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I'm a Caregiver and my employer has not paid me for over 300 hours of work to include over time.The employer says once they get paid from the state for my clients homecare then I will receive backpay but there is no time when that is. I stopped getting paid on January 31,2024 but continue to work everyday totalling 67 hours per week. Is this legal?

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  • Are you an employee or a contractor (do you get a W2 or a 1099 at the end of the year)? Mar 12 at 18:11
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    This will probably be closed here as a request for specific legal advice. It would be on topic on Workplace. Mar 12 at 18:47
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    Sorry, we can't give legal advice here. Try Colorado legal Services coloradolegalservices.org/node/327/… or Google for a labor lawyer in your area that gives free initial consultations. Mar 12 at 19:13
  • Geez people, they are NOT asking for legal advice, they are asking what the law says about CO employers not paying employees! On that note, it is legal for you you to work for free, but it may be illegal for an employer to withhold wages. I would recommend you edit accordingly. Mar 12 at 20:59
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    It is hard to make out who is who. Are the employer and the client the same person? Was there an agreement to be paid for the services at some hourly rate? What does it say about when payment is due? What is the relationship between you and the employer? Employee? Contractor? It isn't really clear what is happening.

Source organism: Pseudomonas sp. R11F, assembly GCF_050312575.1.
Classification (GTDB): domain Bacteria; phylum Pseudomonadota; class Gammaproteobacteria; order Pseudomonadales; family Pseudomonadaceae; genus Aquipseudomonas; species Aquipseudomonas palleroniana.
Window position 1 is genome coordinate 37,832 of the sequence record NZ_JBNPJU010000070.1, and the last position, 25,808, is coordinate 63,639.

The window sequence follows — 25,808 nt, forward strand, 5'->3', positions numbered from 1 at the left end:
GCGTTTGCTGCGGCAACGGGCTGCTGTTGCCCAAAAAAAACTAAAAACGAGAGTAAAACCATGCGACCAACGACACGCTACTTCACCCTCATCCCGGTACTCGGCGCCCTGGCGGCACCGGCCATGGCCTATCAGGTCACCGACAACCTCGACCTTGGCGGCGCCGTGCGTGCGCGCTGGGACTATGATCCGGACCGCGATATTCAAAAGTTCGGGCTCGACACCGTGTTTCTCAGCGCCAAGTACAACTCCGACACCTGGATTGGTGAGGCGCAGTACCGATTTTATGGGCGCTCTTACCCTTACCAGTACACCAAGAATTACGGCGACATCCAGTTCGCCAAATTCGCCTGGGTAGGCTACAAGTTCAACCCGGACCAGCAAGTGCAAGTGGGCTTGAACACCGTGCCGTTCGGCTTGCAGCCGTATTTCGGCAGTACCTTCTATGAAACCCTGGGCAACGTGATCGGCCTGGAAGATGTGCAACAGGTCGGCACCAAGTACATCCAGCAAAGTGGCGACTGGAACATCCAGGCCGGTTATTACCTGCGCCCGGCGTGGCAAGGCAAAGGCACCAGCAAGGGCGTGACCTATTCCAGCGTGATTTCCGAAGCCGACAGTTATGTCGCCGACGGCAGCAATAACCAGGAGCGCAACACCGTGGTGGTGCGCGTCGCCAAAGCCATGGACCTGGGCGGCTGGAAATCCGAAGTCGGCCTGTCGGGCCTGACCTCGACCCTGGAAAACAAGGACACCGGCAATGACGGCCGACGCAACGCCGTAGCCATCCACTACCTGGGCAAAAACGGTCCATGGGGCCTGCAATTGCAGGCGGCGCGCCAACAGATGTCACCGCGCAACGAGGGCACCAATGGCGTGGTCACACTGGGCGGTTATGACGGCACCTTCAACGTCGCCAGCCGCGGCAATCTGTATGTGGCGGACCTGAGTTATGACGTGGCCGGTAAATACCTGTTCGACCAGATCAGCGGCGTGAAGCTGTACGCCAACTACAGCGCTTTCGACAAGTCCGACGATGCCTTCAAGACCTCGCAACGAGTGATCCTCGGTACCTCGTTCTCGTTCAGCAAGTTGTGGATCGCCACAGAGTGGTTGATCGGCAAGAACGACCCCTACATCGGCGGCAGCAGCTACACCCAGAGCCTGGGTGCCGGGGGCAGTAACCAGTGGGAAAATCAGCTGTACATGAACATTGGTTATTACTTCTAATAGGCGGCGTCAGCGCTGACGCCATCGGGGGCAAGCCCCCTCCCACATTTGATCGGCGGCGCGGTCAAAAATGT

– ohwilleke
    Mar 12 at 21:58

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You are asking the slightly wrong question. As I understand the law in CO, USA:

  • Is it legal to work without being paid?
    Usually yes. Nobody forces you to accept a wage.
  • Is it legal not to pay contractually agreed wages?
    Usually no. Contracts are binding unless special circumstances allow one or both sides to get out. That would usually cause civil lawsuits.
  • Is it legal to work 67 hours a week?
    Usually yes. CO has no maximum worktime.
  • Should there be overtime payment for work in excess of 40 hours per week?
    Usually yes. Federal legislation applies.

And all those 'usually' mean you have to tell the specific details of your case to a lawyer, not random guys on the web.

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  • No, worktime limits exist, such a in Germany 40 hours.
    – Trish
    Mar 13 at 10:23
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    @Trish, I did read CO as Colorado.
    – o.m.
    Mar 13 at 11:04
  • The answer then would be a qualified it depends on local labor law, not a usually yes. Colorado says irs OK, but not all countries do.
    – Trish
    Mar 13 at 11:09
  • @trish, i read "usually" to qualify the answer, meaning it depends on local labor laws. Mar 13 at 14:47
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    @MichaelHall, usually was supposed to mean depending on circumstances, which we do not know (and should not know, for privacy). The employer may or may not have filed bankruptcy. The contract may or may not mention overtime.
    – o.m.
    Mar 13 at 16:31

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